Endoscopic Repairs of Sinonasal Cerebrospinal Leaks: Outcome and Prognostic Factors

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The aim of this study was to review the management of sinonasal cerebrospinal fluid (CSF) leaks and outcome of endoscopic repairs and to provide experience regarding leaks at the lateral wall of sphenoid sinus and the posterior wall of frontal sinus.


Patients who underwent endoscopic repairs of CSF leaks were reviewed. Characteristics of different etiologies were compared, and prognostic factors were analyzed.


The study included 144 patients with 150 CSF leaks, in which spontaneous leaks account for 55%. Patients with traumatic leaks were significantly younger than those with spontaneous leaks (P = 0.012), and most traumatic leaks occurred in men (P < 0.001). The computed tomography scan showed an overall accuracy of 86.7%. For 17 leaks at the lateral wall of sphenoid sinus, transnasal (29%), transethmoid (24%), and transpterygoid (47%) approaches were used, with a success rate of 75%. For 11 defects at the posterior wall of the frontal sinus, 2 were managed by draf III surgery, and 3 by trephination-assisted procedure successfully. Success rate for primary repair was 95.6%, reaching 100% after a second repairing. Six leaks failed to be repaired included 4 spontaneous leaks, and 3 occurred at the lateral wall of the sphenoid sinus, 4 occurred in patients with elevated body mass index (BMI), 4 had evidence of raised intracranial pressure (ICP).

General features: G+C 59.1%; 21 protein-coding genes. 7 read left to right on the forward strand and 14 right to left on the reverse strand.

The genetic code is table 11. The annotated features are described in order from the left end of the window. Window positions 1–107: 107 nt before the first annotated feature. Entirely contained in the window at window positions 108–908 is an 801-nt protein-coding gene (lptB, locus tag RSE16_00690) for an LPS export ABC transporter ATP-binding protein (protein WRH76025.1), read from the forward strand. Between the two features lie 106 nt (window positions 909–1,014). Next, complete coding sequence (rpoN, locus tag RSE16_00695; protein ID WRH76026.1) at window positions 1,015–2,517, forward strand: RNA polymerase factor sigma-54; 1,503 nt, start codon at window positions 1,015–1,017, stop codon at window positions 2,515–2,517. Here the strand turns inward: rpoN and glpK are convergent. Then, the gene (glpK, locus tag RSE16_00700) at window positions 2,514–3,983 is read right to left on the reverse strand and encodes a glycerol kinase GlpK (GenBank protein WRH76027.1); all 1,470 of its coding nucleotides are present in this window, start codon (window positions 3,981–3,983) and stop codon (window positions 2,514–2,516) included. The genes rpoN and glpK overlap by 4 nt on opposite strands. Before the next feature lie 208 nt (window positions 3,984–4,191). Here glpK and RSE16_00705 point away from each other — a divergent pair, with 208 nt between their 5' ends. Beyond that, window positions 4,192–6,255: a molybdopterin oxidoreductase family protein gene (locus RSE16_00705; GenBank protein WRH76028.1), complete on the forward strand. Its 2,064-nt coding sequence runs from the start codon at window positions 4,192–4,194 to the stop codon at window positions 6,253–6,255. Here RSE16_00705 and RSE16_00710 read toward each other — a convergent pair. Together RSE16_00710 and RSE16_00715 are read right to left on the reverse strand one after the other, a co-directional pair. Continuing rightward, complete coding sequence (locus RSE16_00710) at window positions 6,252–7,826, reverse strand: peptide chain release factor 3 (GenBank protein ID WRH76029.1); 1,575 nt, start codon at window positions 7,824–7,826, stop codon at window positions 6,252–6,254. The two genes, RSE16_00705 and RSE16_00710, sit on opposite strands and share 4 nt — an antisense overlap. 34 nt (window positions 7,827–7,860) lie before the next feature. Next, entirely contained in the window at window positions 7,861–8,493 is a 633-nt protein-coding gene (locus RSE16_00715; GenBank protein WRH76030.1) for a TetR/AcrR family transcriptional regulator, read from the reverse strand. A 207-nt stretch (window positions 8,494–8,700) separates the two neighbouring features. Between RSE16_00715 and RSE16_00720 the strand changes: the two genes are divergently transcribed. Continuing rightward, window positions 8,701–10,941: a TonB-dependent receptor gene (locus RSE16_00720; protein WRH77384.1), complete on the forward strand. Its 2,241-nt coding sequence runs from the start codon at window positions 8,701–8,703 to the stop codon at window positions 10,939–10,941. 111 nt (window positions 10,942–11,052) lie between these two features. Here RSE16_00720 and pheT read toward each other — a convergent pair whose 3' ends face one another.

Repair of leaks at lateral sphenoid sinus and posterior frontal sinus could achieve favorable results via selected endoscopic approaches. The failure of repair was associated with inaccessible leak sites, spontaneous leaks, raised ICP, and elevated BMI.

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